From late May into July, wildlife charity People’s Trust for Endangered Species (PTES) is calling for people across the UK to record any sightings of endangered stag beetles, as part of the charity’s annual ‘Great Stag Hunt’ (www.stagbeetles.ptes.org).
Stag beetles typically emerge from the ground in late May and can often be seen into late July flying around on warm summer evenings in search of mates. They are usually spotted in gardens, parks and other green spaces such as hedgerows, traditional orchards and allotments. This year, PTES is particularly interested to receive sightings of stag beetles in woodlands, as well as these other habitats.
To take part, simply record any stag beetles (male, female, or larvae) that you see online at www.stagbeetles.ptes.org.
Laura Bower, Conservation Officer at PTES explains: ‘We know stag beetles live in woodlands in mainland Europe, but we don’t know whether they’re living in UK woodlands. Although these beautiful beetles are doing well in some parts of the country, in other areas they’re extremely rare and even extinct in some places. It’s so important to find out whether our woodlands are home to stag beetles or not, and we want to encourage anyone living near a woodland to keep their eyes peeled when they’re out for a walk, perhaps even just walking the dog, and tell us if they spot one of these iconic insects.’
Stag beetles are Britain’s largest land beetle. The males’ impressive antler-like mandibles (jaws) arguably also make them one of the most spectacular. Males are easy to spot, as they can grow up to 75mm in length, are shiny black with chestnut wing cases and are most often seen flying looking for mates. Females are slightly smaller, between 30-50mm in length, and have smaller mandibles. Usually, they’re seen on the ground looking for somewhere to lay their eggs.
Laura adds: ‘Sadly, like so much of our native wildlife, stag beetles are also under threat. Habitat loss is the biggest issue facing these beetles, either when green spaces and woodlands become developed, or when parks and gardens become too tidy and any dead or decaying wood present – which is a vital food source for stag beetles – is removed. We also know stag beetles are attracted to warm tarmac surfaces, so as well as recording any sightings, we ask people to make sure they don’t accidentally crush a stag beetle on a path or road.’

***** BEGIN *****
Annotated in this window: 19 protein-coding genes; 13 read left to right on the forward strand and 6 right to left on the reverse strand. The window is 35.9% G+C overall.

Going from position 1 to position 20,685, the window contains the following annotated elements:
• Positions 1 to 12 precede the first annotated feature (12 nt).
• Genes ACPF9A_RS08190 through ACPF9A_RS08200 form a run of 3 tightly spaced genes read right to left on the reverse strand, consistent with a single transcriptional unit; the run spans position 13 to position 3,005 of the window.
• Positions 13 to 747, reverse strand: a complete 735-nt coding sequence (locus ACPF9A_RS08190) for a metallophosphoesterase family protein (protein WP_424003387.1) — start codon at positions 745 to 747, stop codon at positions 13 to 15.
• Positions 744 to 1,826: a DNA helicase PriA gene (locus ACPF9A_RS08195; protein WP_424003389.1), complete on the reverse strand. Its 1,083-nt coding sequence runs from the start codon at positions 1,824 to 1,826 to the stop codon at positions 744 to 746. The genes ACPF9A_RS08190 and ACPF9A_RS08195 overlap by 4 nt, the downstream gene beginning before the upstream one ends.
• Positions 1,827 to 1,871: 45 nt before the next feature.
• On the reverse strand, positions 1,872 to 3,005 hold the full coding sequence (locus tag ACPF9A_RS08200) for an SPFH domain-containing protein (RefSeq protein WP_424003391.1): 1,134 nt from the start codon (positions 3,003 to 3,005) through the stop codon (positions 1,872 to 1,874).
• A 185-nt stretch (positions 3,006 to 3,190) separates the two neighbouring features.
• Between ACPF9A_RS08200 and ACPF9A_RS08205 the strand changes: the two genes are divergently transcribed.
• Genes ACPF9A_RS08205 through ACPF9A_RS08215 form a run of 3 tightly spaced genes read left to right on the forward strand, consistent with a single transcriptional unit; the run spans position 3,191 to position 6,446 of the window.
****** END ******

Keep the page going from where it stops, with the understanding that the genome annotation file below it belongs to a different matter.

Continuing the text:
Last year, over 16,000 stag beetle sightings (adults or larvae) were recorded across the country. There were 9,153 males, 7,033 females and 699 larvae. Greater London saw the highest number of sightings with 2,628 records, closely followed by Hampshire (2,601), Surrey (1,578), Berkshire (1,150) and Suffolk (1,122).
A great way to help stag beetles is to build a log pile, which provides a vital food source for larvae as well as a place for adult stag beetles to lay their eggs. Simply keep logs, tree stumps, fallen branches or old firewood and bury them upright in soil. Log piles benefit other wildlife too, from solitary bees to fungi and mosses. Once your log pile is created, you can record its location online at www.stagbeetles.ptes.org, where almost 2,000 are already recorded!
PTES’ Great Stag Hunt has been running since 1998. Every year thousands of sightings are submitted which enables conservationists to find out where stag beetles are living and where they’re most in need of help. You don’t need to have taken part before or have previous experience in wildlife surveys to join this year, but PTES does offer a free ‘beetle ID’ guide to help anyone new to beetle watching to recognise the differences between stag beetles and other insects.
To record a stag beetle sighting, for top tips on creating the perfect log pile, or to find out more about stag beetles, visit www.stagbeetles.ptes.org.
And, if you’re on social media, PTES would love to see your stag beetle photos using #GreatStagHunt and tagging @PTES.
Image credit: Ben Andrews